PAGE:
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Open Access Research article

Phylogeography of the Solanaceae-infecting Basidiomycota fungus Rhizoctonia solani AG-3 based on sequence analysis of two nuclear DNA loci

Paulo C Ceresini1*, H David Shew2, Timothy Y James3, Rytas J Vilgalys3 and Marc A Cubeta2

Author Affiliations

1 ETH Zurich – Swiss Federal Institute of Technology, IBZ, Universitaetstrasse 2, LFW B28, 8092 Zurich, Switzerland/Universidade Estadual Paulista – UNESP, Departamento de Fitossanidade, Engenharia Rural e Solos, 15385-000, Ilha Solteira, São Paulo, Brazil

2 Department of Plant Pathology, North Carolina State University, Raleigh, NC 27695, USA

3 Department of Biology, Duke University, Durham, NC 27708, USA

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BMC Evolutionary Biology 2007, 7:163  doi:10.1186/1471-2148-7-163

Published: 13 September 2007

Abstract

Background

The soil fungus Rhizoctonia solani anastomosis group 3 (AG-3) is an important pathogen of cultivated plants in the family Solanaceae. Isolates of R. solani AG-3 are taxonomically related based on the composition of cellular fatty acids, phylogenetic analysis of nuclear ribosomal DNA (rDNA) and beta-tubulin gene sequences, and somatic hyphal interactions. Despite the close genetic relationship among isolates of R. solani AG-3, field populations from potato and tobacco exhibit comparative differences in their disease biology, dispersal ecology, host specialization, genetic diversity and population structure. However, little information is available on how field populations of R. solani AG-3 on potato and tobacco are shaped by population genetic processes. In this study, two field populations of R. solani AG-3 from potato in North Carolina (NC) and the Northern USA; and two field populations from tobacco in NC and Southern Brazil were examined using sequence analysis of two cloned regions of nuclear DNA (pP42F and pP89).

Results

Populations of R. solani AG-3 from potato were genetically diverse with a high frequency of heterozygosity, while limited or no genetic diversity was observed within the highly homozygous tobacco populations from NC and Brazil. Except for one isolate (TBR24), all NC and Brazilian isolates from tobacco shared the same alleles. No alleles were shared between potato and tobacco populations of R. solani AG-3, indicating no gene flow between them. To infer historical events that influenced current geographical patterns observed for populations of R. solani AG-3 from potato, we performed an analysis of molecular variance (AMOVA) and a nested clade analysis (NCA). Population differentiation was detected for locus pP89 (ΦST = 0.257, significant at P < 0.05) but not for locus pP42F (ΦST = 0.034, not significant). Results based on NCA of the pP89 locus suggest that historical restricted gene flow is a plausible explanation for the geographical association of clades. Coalescent-based simulations of genealogical relationships between populations of R. solani AG-3 from potato and tobacco were used to estimate the amount and directionality of historical migration patterns in time, and the ages of mutations of populations. Low rates of historical movement of genes were observed between the potato and tobacco populations of R. solani AG-3.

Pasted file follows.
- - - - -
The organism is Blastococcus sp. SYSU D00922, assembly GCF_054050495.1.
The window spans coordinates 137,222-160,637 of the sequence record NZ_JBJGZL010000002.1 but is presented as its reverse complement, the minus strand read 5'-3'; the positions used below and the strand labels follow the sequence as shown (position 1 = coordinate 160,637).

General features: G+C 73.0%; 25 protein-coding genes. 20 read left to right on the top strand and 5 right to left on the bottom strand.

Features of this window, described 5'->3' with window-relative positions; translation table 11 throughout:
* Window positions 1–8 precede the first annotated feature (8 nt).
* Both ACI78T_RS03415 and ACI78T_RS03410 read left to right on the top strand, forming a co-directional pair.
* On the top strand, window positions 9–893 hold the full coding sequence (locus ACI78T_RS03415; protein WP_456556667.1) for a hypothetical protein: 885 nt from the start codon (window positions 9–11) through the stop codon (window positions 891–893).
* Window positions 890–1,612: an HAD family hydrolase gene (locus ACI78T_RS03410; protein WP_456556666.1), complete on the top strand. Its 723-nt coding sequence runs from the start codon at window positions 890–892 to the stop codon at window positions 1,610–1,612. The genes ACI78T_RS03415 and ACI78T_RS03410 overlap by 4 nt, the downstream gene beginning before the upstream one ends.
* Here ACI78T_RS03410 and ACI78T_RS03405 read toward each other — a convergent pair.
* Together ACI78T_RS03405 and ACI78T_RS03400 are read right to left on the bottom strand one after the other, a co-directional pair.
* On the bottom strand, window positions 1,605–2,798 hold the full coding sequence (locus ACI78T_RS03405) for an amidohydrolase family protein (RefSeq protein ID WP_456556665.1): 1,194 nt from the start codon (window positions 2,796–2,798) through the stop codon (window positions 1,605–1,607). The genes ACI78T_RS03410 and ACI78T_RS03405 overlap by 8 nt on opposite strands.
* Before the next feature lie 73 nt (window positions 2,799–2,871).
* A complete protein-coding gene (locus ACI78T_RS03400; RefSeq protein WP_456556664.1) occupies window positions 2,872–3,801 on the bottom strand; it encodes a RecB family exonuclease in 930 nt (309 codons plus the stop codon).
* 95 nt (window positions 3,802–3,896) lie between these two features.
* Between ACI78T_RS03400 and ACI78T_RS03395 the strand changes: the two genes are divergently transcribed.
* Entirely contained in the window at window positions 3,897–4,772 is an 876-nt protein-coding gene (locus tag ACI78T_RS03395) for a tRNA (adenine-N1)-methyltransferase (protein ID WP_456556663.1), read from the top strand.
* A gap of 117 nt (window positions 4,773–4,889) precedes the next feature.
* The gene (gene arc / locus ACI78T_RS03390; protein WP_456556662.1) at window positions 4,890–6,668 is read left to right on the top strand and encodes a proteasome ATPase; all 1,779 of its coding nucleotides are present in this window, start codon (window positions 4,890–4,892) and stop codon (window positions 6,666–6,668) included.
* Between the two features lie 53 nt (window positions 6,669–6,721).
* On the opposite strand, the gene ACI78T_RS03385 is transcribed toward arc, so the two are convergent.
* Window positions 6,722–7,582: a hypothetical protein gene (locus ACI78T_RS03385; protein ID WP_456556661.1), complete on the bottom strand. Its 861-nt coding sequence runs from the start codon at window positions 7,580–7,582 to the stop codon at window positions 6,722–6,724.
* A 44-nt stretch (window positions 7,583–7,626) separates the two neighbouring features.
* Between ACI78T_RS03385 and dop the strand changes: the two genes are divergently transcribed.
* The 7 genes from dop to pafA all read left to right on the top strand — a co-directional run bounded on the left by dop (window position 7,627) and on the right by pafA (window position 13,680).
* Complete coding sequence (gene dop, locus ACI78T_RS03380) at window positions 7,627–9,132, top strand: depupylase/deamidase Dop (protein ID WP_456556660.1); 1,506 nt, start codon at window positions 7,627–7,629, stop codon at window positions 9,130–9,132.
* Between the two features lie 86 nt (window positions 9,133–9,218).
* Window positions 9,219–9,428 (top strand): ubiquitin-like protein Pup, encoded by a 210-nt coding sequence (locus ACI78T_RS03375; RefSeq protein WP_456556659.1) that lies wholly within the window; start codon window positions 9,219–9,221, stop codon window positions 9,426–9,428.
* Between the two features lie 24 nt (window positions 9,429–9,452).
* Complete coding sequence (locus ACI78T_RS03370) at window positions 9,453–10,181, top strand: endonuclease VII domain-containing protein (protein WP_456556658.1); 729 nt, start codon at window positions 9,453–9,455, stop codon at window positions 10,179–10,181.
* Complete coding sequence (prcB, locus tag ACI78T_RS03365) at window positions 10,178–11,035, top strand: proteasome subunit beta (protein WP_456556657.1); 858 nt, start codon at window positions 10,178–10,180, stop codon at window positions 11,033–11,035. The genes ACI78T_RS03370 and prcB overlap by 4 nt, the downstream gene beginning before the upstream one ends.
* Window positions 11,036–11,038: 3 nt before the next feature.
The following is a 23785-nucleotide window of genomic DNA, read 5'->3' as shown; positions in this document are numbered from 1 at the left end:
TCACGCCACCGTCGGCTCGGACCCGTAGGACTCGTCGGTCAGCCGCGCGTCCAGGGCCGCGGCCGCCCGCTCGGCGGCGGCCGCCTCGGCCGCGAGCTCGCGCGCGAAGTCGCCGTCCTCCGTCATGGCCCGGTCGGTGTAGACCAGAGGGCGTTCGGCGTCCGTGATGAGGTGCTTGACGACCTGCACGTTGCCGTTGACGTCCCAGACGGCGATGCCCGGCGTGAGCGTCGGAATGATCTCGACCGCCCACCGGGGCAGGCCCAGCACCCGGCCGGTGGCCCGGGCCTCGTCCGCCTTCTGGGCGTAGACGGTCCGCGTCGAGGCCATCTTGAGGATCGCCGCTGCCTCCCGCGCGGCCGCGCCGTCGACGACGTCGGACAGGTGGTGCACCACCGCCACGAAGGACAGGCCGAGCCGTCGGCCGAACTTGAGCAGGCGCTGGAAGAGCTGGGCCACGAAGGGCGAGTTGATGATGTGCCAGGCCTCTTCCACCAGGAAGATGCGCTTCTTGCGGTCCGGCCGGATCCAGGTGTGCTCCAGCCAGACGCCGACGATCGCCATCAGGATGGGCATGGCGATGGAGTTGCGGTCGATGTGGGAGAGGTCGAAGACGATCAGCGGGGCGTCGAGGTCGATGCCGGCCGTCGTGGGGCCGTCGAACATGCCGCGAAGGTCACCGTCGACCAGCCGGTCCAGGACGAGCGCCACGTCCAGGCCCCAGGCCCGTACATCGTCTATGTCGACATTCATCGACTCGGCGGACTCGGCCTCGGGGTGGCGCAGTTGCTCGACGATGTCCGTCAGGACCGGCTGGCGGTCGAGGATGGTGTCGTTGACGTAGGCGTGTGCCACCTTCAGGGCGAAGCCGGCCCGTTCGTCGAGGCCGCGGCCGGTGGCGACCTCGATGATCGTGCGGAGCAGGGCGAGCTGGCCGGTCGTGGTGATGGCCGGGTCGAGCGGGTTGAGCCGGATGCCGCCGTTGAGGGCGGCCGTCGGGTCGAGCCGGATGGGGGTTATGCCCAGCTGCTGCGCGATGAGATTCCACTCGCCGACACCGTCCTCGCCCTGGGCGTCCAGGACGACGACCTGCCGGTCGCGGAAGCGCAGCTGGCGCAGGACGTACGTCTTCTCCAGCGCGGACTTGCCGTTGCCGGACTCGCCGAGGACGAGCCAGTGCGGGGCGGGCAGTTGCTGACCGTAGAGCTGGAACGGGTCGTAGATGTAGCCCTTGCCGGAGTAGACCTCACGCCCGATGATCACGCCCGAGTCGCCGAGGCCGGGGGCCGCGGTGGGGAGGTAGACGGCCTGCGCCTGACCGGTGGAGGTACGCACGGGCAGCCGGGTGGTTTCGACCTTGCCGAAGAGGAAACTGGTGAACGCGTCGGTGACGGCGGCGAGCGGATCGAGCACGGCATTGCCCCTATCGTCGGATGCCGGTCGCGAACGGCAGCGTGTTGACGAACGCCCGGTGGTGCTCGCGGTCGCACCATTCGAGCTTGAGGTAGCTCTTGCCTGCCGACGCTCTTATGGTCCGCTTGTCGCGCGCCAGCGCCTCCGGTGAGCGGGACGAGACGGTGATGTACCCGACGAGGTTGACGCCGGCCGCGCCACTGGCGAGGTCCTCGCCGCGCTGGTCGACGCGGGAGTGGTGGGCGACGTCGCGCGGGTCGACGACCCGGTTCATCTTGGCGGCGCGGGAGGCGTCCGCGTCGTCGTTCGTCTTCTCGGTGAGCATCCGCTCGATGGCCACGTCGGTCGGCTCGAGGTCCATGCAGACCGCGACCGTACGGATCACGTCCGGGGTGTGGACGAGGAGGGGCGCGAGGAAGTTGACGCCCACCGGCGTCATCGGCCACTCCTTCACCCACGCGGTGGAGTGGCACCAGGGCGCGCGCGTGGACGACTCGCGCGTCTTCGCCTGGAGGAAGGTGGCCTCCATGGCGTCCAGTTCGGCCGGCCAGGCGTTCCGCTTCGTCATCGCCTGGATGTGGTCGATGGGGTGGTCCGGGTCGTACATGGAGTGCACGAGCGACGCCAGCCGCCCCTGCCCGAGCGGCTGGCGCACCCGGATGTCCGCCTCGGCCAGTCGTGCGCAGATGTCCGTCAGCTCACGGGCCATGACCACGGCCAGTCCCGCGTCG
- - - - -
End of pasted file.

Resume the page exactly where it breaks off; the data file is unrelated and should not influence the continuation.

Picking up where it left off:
Conclusion

The two sisters populations of the basidiomycete fungus R. solani AG-3 from potato and tobacco represent two genetically distinct and historically divergent lineages that have probably evolved within the range of their particular related Solanaceae hosts as sympatric species.